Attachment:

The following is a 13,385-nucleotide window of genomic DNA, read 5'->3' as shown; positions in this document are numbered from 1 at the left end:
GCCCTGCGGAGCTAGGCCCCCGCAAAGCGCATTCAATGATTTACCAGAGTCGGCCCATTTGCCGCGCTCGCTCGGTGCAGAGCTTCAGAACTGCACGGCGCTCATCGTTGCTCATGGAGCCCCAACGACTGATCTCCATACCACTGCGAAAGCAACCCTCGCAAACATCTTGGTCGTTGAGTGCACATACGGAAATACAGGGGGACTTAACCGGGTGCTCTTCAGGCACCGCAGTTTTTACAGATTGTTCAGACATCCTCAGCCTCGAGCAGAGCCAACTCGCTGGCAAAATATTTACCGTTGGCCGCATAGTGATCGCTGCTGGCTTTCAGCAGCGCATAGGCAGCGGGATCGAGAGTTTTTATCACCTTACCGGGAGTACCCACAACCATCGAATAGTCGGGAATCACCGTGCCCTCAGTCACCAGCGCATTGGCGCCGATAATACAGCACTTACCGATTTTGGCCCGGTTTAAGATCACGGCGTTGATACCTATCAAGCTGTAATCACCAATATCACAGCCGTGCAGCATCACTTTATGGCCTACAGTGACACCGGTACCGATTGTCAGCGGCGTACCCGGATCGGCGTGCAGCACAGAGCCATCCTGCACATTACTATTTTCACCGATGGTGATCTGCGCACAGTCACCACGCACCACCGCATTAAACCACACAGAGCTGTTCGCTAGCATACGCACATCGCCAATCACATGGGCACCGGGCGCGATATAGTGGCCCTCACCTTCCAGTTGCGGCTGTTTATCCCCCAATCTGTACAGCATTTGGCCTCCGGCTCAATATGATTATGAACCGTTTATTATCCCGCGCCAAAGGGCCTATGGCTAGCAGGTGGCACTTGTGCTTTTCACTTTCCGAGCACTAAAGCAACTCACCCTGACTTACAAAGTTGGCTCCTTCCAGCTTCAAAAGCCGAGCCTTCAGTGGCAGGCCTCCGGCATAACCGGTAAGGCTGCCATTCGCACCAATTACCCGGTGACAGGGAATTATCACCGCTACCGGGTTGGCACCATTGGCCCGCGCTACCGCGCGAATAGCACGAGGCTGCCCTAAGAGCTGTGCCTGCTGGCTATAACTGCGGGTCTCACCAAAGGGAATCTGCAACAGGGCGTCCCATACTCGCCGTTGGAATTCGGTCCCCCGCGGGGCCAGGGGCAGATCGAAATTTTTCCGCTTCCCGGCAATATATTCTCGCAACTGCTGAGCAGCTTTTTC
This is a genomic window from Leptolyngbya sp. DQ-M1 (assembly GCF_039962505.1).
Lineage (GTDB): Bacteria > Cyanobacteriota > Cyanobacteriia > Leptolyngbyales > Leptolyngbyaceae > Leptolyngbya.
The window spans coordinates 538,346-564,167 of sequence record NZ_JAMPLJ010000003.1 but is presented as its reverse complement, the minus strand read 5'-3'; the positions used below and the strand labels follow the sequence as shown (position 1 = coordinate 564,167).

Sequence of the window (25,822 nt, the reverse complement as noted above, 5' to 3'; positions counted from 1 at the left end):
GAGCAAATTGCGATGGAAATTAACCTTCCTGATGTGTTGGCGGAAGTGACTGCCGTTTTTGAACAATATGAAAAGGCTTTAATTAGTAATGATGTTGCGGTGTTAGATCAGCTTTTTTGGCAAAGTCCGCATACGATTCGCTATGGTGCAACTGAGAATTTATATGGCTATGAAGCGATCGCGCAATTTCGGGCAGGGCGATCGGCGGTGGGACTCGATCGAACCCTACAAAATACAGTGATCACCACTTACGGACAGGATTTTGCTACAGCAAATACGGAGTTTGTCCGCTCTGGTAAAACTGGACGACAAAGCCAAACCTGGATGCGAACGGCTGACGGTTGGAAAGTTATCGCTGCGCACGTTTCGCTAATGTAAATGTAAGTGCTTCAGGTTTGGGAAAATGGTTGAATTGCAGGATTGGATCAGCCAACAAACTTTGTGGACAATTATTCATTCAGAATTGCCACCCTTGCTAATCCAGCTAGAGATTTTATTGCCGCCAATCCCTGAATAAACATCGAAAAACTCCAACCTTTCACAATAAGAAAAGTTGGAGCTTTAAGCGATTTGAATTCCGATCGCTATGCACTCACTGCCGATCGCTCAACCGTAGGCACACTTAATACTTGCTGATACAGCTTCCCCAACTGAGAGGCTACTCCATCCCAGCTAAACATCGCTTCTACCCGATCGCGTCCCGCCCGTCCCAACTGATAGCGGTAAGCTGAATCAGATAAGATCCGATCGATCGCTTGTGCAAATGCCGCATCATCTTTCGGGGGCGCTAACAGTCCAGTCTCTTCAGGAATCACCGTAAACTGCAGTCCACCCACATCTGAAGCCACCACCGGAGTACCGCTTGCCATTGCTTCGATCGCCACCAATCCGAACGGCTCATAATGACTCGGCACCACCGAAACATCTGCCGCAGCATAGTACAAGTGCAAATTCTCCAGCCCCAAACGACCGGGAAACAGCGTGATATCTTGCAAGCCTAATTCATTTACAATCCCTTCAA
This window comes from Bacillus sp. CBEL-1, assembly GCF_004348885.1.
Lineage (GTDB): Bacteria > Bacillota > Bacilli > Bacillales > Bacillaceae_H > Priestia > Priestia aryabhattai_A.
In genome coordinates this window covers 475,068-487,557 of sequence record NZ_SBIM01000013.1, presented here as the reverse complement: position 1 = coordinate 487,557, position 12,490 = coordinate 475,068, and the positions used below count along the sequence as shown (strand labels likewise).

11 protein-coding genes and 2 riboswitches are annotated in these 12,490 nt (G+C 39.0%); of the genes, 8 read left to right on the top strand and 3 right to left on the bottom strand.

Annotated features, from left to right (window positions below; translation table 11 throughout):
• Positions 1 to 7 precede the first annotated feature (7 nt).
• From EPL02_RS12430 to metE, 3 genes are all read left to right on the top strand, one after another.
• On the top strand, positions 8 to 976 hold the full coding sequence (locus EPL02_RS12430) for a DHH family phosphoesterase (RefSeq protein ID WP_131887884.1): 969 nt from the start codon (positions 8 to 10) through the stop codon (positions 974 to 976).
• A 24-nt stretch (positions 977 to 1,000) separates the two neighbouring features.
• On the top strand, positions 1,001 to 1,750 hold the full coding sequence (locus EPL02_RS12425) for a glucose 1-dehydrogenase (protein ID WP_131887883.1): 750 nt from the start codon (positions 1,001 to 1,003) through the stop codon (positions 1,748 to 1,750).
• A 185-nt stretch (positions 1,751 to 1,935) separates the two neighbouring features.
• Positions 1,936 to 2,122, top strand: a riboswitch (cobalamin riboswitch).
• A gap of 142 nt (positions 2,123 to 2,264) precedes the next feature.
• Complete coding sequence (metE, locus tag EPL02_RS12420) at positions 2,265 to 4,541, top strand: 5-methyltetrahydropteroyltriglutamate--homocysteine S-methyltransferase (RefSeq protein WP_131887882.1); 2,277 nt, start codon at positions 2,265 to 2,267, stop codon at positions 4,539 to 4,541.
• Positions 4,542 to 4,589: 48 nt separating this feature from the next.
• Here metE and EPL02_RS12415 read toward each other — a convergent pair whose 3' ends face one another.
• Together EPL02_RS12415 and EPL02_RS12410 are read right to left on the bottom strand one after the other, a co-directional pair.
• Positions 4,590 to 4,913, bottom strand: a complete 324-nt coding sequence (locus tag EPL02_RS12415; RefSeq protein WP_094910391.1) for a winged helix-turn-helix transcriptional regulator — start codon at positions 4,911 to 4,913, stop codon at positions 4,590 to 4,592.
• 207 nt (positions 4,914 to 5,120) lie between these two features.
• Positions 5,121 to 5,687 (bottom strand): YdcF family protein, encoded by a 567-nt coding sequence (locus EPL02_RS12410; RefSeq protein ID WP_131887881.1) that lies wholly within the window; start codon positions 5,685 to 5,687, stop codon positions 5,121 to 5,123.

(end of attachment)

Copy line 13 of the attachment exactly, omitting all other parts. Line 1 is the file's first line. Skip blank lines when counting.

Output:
• Positions 1 to 7 precede the first annotated feature (7 nt).